It wouldn’t be the end of a six-city, 23-game road trip if it didn’t go into extra innings.
At least it was the good kind of extras. The White Sox trailed the Indians 4-2 late in the game, but they tied it with two in the eighth, and Eddie Collins put the Sox ahead for good with an RBI single in the 10th.
As a result, the White Sox headed back to Chicago with a 12-11 record on the journey. Considering they lost Buck Weaver to a broken finger, it could’ve been worse.
The late rally took Eddie Cicotte off the hook, although he might not have deserved to be on it. He cruised through the five innings and took a 2-0 lead into the bottom of the sixth, but Ray Schalk dropped a pop-up to start the inning, and by the time the dominoes fell, the Indians had taken a 3-2 lead. Cleveland then made it 4-2 in the seventh thanks to a triple the Chicago Tribune said Nemo Leibold lost in the sun.
But the Sox were able to come back thanks to their stars, who were just starting to turn it on at the right time.
Eddie Collins and Joe Jackson were both in the middle of career-worst seasons at this point. Collins was a career .334 hitter entering the 1917 season, but he stumbled into August with an average in the .260s. As for Joe Jackson, on Aug. 11, his .261 average was 100 points below his career average. Jackson had injuries and illnesses over the first couple of months, but there isn't a distinct reason for Collins' slump.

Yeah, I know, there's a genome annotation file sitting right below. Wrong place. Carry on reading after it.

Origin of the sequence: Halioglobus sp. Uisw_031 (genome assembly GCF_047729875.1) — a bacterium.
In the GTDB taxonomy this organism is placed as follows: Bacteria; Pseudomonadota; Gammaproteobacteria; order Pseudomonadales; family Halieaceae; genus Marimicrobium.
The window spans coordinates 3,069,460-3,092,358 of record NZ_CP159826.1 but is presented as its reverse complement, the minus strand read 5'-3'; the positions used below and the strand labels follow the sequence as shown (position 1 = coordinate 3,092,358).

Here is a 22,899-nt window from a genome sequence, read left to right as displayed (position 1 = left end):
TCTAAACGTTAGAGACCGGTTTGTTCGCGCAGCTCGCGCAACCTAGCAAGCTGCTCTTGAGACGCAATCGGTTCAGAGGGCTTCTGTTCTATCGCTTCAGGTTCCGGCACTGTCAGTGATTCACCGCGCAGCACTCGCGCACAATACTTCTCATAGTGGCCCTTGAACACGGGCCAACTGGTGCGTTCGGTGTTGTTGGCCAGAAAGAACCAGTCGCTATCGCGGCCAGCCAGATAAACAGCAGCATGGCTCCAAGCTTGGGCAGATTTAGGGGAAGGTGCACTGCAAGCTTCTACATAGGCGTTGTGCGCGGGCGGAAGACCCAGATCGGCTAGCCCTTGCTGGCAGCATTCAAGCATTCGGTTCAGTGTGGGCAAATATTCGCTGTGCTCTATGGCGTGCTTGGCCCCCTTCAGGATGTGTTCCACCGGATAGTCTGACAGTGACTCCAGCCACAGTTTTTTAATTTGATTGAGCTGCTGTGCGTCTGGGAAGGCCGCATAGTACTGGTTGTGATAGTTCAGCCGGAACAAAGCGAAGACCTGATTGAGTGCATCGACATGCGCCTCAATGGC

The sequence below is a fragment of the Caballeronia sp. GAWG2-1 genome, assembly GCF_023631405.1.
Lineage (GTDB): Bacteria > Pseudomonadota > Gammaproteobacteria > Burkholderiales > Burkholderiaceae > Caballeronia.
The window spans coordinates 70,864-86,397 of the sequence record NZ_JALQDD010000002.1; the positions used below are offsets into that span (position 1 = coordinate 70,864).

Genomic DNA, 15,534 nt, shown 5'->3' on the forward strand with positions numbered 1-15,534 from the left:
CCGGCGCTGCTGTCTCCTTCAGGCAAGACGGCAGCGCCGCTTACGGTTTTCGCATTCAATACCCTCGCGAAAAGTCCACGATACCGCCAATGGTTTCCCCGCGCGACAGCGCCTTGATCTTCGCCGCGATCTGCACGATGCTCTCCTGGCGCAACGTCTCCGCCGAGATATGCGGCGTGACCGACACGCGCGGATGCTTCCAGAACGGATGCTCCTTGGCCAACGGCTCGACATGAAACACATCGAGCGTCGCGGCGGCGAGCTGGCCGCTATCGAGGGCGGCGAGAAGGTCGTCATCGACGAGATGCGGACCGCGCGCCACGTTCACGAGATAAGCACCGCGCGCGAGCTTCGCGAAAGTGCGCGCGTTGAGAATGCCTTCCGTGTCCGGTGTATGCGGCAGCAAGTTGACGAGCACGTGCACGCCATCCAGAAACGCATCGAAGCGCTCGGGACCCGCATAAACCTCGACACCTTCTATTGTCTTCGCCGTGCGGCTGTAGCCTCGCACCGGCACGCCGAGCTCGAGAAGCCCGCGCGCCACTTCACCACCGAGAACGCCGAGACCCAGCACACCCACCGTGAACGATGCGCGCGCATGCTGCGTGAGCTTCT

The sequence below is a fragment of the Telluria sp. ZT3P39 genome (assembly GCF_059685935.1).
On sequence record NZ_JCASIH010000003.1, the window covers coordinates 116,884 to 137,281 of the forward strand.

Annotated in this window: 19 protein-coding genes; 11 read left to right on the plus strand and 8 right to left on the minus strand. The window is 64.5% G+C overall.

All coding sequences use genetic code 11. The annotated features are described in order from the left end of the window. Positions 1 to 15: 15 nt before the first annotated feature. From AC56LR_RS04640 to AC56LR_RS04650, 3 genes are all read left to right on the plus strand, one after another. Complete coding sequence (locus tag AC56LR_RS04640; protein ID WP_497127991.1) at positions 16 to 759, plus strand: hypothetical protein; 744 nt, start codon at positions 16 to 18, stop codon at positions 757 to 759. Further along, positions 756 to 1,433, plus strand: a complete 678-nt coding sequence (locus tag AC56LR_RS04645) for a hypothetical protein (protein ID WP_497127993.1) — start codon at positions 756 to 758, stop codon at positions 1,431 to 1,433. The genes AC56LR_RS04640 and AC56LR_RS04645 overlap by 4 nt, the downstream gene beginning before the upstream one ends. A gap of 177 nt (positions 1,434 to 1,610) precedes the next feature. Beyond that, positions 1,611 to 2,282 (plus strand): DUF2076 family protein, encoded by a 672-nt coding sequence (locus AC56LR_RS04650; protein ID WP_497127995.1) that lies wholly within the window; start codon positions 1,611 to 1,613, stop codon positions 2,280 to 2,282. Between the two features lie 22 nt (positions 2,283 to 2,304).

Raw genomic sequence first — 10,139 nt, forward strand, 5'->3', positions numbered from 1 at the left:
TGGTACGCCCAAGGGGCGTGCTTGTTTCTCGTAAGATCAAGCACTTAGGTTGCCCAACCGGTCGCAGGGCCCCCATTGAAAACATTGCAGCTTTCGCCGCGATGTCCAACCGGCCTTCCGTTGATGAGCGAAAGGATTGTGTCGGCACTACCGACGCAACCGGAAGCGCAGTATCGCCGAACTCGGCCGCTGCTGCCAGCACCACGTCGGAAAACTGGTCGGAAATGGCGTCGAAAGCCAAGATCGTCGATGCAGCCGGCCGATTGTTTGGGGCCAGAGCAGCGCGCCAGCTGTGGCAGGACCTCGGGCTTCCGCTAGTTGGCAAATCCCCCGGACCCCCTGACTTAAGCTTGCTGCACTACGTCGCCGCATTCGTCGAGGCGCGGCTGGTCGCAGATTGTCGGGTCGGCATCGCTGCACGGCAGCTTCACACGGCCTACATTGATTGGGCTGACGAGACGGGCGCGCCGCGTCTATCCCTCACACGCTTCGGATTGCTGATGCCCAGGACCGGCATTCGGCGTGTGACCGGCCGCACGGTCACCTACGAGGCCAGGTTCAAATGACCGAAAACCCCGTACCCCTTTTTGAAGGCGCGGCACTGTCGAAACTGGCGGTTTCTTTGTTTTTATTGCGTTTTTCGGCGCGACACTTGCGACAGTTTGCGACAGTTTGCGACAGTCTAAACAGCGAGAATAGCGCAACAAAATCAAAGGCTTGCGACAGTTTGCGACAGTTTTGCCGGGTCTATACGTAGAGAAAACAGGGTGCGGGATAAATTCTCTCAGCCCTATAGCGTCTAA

However it happened, both players were finally starting to snap out of it, and both made this White Sox comeback possible. In the eighth, Collins singled to load the bases, followed by a Jackson two-run double that tied the game.
Two innings later, Leibold singled to open the inning, Fred McMullin bunted him over, and Collins lined a single to center to put the Sox ahead. Jim Scott, who had picked up after Cicotte and contributed two scoreless innings, added a third to close out his own victory.
Collins had his second consecutive three-hit game, raising his average nine points over two days. Jackson went 2-for-4 for his fourth consecutive two-hit, and more were on the way.
The White Sox returned to Chicago leading Boston by 1½ games. And while we know that the 1917 American League pennant chase was a two-team affair, a series like this helped make it so. The Indians had a good club this year, but losing three of four to the Sox at home knocked them down to 10 games back.
Record: 70-43 | Box score